WW: Can you explain a bit about Ukrainian poetic cinema and Yuri Ilyenko's role in it?
James Steffen: Ukrainian poetic cinema originated in the silent era, and was revived in the 1960s with Sergei Parajanov's Shadows of Forgotten Ancestors, which Ilyenko photographed. It was a way of expressing and preserving a specifically Ukrainian identity while pushing the boundaries of film language. Ilyenko's visual style is more extravagant than other filmmakers' in the Ukrainian poetic school, with the exception of Parajanov.
I'm assuming this film is steeped in—or at least inspired—by folklore.
I think the film's style was inspired in part by a desire to convey the fantasy and grotesque comedy in Nikolai Gogol's early Ukrainian stories. It was adapted from his short story. It also borrows from—and exaggerates—visual motifs from Ukrainian folk art.
Is there significance to imagery such as the bleeding bread and the burning fern?
Not that I'm aware of. I think these ideas were just invented by Ilyenko.
According to the Hollywood and other sources, the Communist government banned the film.
The film was definitely not banned when it was originally made. Ilyenko's first film, A Well for the Thirsty, was banned for 20 years, but this film was released in theaters and reviewed by critics. It wasn't widely distributed at that time, but other Soviet "art" films at that time were also given relatively limited distribution, so it was nothing unique. However, it may have been shelved during the political crackdown in Ukraine.
The film was poorly received. Do you think it's underrated, or were those critics right?
I don't think it is quite as strong as A Well for the Thirsty—it tries too many different effects, and the historical allegory elements don't mesh well with Gogol's original story. But it's crammed with amazing imagery.
- Joy Cinemaâs free Weird Wednesday series rolls out the horror classic House on Haunted Hill. The Vincent Price one. Not the Lisa Loeb and Chris Kattan one. Joy Cinema. 9 pm Wednesday, Nov. 19.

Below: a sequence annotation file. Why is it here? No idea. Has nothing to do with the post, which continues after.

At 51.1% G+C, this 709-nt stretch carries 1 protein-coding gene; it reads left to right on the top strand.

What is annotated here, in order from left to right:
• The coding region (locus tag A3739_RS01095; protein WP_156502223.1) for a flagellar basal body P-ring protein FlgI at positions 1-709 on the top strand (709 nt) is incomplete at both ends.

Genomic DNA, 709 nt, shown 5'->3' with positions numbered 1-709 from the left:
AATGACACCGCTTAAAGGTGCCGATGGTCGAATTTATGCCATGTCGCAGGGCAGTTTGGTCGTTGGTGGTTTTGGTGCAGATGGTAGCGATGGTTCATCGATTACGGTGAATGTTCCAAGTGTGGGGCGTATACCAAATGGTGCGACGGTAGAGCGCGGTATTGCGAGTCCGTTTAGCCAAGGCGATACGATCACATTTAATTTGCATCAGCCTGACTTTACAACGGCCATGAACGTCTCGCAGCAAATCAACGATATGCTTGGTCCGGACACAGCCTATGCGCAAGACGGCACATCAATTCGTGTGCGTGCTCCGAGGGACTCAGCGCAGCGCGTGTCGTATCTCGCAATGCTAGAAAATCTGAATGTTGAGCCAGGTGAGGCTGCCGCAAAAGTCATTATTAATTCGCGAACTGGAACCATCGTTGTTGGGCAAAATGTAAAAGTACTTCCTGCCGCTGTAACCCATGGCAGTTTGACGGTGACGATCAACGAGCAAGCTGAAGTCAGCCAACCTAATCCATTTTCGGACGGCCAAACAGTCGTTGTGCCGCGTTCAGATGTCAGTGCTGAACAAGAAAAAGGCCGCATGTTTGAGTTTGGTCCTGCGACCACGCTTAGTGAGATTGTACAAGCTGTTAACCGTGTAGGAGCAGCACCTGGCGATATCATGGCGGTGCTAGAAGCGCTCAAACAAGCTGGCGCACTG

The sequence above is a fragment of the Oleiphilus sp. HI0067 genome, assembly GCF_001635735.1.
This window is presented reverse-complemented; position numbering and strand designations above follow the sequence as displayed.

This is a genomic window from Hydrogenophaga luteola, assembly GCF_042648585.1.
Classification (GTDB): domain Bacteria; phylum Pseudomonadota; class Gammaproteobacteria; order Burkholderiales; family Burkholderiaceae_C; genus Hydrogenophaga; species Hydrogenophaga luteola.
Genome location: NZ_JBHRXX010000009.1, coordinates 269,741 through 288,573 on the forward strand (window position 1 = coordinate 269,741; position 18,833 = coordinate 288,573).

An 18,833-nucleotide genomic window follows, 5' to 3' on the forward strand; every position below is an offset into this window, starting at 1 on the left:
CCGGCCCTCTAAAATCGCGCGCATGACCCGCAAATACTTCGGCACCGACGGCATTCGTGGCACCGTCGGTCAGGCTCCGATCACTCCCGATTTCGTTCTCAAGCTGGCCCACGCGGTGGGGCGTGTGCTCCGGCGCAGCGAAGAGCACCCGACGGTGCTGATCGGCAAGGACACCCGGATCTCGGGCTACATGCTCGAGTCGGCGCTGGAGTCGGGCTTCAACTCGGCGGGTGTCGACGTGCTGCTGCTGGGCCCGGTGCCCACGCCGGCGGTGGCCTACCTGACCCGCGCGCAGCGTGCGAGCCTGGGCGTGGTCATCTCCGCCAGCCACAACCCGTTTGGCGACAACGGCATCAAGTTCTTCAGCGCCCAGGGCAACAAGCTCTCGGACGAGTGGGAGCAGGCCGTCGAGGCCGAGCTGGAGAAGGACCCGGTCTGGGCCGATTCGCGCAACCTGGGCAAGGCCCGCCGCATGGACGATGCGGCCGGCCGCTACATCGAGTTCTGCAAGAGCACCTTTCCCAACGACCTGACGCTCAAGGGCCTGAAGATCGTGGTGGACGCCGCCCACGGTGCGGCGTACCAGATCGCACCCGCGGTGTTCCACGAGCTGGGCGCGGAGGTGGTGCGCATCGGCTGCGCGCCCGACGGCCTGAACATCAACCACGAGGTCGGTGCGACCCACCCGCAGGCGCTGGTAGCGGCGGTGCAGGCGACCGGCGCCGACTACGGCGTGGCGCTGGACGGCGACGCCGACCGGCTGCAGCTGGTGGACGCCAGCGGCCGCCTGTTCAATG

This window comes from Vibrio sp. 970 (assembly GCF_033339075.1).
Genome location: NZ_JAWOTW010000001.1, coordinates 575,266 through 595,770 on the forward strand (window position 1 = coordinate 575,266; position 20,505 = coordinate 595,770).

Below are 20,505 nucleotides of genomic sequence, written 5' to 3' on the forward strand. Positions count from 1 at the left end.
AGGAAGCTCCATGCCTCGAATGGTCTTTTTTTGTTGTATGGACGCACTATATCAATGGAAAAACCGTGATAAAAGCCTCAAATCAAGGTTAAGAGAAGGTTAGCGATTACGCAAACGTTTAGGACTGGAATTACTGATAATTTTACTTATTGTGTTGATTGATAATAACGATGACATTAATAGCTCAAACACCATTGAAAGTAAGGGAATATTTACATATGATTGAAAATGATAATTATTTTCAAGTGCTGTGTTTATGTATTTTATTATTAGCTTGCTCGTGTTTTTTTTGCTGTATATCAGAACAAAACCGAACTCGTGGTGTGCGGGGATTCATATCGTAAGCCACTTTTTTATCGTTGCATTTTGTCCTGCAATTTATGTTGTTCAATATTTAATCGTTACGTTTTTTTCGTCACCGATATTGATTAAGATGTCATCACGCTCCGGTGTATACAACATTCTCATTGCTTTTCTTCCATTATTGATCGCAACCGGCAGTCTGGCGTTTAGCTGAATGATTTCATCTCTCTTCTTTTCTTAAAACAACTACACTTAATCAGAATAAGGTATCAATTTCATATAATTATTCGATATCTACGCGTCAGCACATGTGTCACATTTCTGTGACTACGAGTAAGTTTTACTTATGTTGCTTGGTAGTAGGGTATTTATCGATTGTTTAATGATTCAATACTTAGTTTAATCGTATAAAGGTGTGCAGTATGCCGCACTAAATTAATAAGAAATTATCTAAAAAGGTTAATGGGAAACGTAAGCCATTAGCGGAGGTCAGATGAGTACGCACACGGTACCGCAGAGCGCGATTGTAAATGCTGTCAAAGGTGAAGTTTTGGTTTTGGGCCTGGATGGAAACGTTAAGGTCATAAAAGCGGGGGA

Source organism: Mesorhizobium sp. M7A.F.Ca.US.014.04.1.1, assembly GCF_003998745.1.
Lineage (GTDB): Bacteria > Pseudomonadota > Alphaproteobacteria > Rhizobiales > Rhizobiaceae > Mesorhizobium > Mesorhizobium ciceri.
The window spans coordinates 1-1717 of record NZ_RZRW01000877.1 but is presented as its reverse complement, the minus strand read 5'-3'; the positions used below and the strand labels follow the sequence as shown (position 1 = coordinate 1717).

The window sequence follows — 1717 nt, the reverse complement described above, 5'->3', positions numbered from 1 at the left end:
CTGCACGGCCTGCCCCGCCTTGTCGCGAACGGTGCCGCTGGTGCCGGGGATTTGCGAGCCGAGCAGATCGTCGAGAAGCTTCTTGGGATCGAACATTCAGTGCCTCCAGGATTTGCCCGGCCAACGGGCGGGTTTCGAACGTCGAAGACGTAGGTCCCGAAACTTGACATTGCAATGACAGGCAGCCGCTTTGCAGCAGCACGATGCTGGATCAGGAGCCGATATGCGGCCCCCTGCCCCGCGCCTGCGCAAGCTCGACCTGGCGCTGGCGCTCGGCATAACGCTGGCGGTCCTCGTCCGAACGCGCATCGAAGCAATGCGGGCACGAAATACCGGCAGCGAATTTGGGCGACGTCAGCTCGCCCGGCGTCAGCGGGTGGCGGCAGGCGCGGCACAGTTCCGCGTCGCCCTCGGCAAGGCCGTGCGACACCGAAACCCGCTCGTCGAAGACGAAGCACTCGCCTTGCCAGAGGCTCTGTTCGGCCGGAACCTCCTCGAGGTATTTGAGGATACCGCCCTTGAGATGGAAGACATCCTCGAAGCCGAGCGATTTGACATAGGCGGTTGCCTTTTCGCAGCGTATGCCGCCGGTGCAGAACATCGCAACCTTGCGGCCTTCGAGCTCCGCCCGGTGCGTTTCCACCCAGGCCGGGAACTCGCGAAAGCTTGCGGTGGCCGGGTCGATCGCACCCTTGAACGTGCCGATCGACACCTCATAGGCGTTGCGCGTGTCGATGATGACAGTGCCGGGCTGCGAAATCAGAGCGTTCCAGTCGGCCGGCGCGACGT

- Obscure nerd collective Church of Film presents 1971âs Malpertuis, a gothic fantasy starring Orson Welles. North Star Ballroom. 9 pm Wednesday, Nov. 19.
- The NW Film Center dedicates the week to some of the finest looks at World War I, including Jean Renoirâs The Grand Illusion, All Quiet on the Western Front, The Big Parade and Kubrickâs Paths of Glory. NW Film Centerâs Whitsell Auditorium. Nov. 19-23. See nwilm.org for full listings.
- The Red Violin traces the 400-year history of a Nicolo Bussotti violin, which survived war and being yelled at by Samuel L. Jackson. The actual violin will be present, and played by Elizabeth Pitcairn of the Portland Columbia Symphony Orchestra. Hollywood Theatre. 6:15 pm Thursday, Nov. 20.
- Roman Polanskiâs Chinatown might be the most labyrinthine and confusing detective tale of the modern era. Itâs also the best. Laurelhurst Theater. Nov. 21-26.
- Beer-drenched Canadian comedy Strange Brew is perhaps the smartest goofball comedy ever. Between Rick Moranis extinguishing a fire with urine and a drunken dog that flies, itâs easy to miss that itâs a sly update of Hamlet, with Bob and Doug McKenzie as Rosencrantz and Guildenstern. Academy Theater. Nov. 21-26.
- Bad Movie Nite screens a mystery flick apparently about mind-controlling, blood-drinking beasts. Clinton Street Theater. 9:30 pm Friday, Nov. 21.
- Grindhouse rolls out a secret screening of a rare 35 mm flick that you probably donât want to take your mom to, unless sheâs really into boobs and violence. Hollywood Theatre. 7:30 pm Tuesday, Nov. 25.